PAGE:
I rolled my eyes. How much of an issue did I want to make this? I knew I didn’t need to be sensitive. I should let it go and move on. “Just those,” I agreed, swallowing my anger.
She scoffed. Not like a small noise either. A whole grunt of air past her lips that made me visibly pull back from her as quickly as if she’d slapped me. “Do you have some kind of problem with me?” I asked. Almost as fast as I got the words out I wanted to pull them back. I didn’t want to know what her problem was. Just by asking I’d made her problem into my problem. “You know what, never mind. Just the two books.” I closed my eyes and took a deep breath. “Please,” I added.
She picked up both paperbacks in one hand, slid them apart from each other, and scanned both barcodes in quick succession. “10.03 with tax.”
I pulled a $20 bill out of my wallet and set it on the counter directly beside the book I’d brought into the store with me.
She pinched the bill between her thumb and finger delicately, sliding it toward her side of the counter. “You can go ahead and put that one back in your bag. I have no way of knowing where it came from and I don’t want to offend you by questioning it further so we’ll let it go for today.”
“You can go ahead and take it,” she repeated, going through the motions of putting my $20 bill in her register and counting out change. “Would you like a bag for these?” She tipped her chin toward the two books I’d just paid her for, sitting on her side of the counter just beside the register.
“I do not need a bag for those.” I pointed again at my paperback. “That is my book. Did you see one of your barcodes on it when you looked at it?”
“Stickers are made to be removed.”
“Did you see me picking at a sticker when you were watching me shop?”
She set her hand on her breast with an exaggerated gasp. “I was not watching you shop.”
“Fine. Did you find a record of that title in your database?”
“I didn’t check.”
It was a blatant lie and we both knew it. She held my book in her hand and typed something. I was as sure that she typed in the title as I was sure she had been watching me shop. But I was so close to being done with this store now. She was holding my change in her hand. All I had to do was take it and this would be over. I could leave with my purchase and my property and never come back.
I held out my hand for the change.
She jumped back as if I had startled her, my change fluttered to the floor around her feet. “Don’t swing at me,” she cried. “Stay on that side of the counter, please.”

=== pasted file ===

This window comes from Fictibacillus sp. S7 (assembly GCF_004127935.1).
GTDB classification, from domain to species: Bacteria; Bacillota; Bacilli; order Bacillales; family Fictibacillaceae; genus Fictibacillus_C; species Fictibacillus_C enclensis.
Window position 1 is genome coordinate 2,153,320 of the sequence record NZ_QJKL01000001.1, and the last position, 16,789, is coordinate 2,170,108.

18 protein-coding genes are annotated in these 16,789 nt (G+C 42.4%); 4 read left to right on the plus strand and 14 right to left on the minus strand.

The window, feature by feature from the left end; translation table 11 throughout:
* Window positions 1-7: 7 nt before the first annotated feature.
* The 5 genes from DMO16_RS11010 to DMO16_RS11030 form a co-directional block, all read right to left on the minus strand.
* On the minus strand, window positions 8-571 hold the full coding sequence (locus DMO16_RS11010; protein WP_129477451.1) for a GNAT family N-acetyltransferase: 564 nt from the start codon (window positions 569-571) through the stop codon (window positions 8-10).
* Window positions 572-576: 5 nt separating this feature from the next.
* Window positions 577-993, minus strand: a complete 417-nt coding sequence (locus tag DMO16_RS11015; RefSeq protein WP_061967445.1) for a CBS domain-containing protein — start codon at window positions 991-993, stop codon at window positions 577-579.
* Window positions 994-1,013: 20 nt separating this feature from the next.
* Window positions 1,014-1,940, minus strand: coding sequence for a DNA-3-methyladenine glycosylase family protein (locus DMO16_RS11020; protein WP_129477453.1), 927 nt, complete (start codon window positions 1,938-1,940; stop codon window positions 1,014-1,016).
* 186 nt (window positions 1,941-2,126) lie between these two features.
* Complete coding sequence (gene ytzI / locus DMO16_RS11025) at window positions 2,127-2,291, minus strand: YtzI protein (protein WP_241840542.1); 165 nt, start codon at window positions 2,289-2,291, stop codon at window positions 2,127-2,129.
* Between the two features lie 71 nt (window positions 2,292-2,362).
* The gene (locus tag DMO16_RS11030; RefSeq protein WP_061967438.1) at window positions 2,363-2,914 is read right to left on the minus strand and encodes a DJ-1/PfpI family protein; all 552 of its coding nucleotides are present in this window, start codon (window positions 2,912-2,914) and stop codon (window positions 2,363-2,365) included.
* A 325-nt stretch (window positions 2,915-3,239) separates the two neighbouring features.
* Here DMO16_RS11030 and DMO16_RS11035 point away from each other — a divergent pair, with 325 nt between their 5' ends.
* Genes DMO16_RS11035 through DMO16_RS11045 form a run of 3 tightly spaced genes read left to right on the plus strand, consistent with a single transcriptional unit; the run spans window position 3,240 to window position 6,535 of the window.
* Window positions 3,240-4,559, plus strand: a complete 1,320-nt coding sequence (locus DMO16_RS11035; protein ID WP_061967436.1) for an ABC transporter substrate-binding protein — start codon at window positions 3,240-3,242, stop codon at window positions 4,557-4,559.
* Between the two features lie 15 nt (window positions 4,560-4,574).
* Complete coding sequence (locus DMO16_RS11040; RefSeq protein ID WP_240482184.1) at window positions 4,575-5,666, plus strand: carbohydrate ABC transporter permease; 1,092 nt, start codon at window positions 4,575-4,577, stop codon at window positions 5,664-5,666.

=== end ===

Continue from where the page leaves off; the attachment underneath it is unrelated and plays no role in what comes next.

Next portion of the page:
At her raised voice another man stepped out from the stacks. “Is there something wrong?” he asked. His voice rang with the authority of someone who worked here and felt comfortable in the environment.
“She took a swing at me,” the girl said.
Our voices mixed together as I answered something completely at odds with her response: “We’re fine, I was just reaching for my change.”
I gestured at the floor and sighed. “Look, that’s my change down there but I don’t want to go behind the register and retrieve it, could you possibly help us out?”
He looked confused as to why I needed him to get the bills when the other employee was right there, but he didn’t question it. He just stepped past me, bent down, and retrieved the money. He dropped the bills into my hand.
“Are these yours?” He asked, holding up the two new purchases.
“Yes and that one is too. I brought that one in with me.”
He picked up all three books, placing my personal copy on top. “Oh, Mira Grant,” he read the author from the book, “we almost never have her in stock. She’s really popular.”
“You didn’t have any today either. I looked.”
“Enjoy the books,” he said.
For a split second I considered telling this kind man about my experience. I wondered if this was the kind of thing the other woman did all the time, scaring off a younger clientele who maybe didn’t look like she expected. I wondered if he’d noticed, if he’d had other complaints, if he’d care.
In the end, I walked out. It didn’t seem like the kind of thing I could explain. In my car, seething and thinking it through on my own, it didn’t seem like the kind of thing other people would find offensive. In the end I’d found some books and paid for them. What was the big deal?
I just couldn’t shake the feeling, deep down, that she’s made me feel less than.
I don’t need to feel that way.
No one does.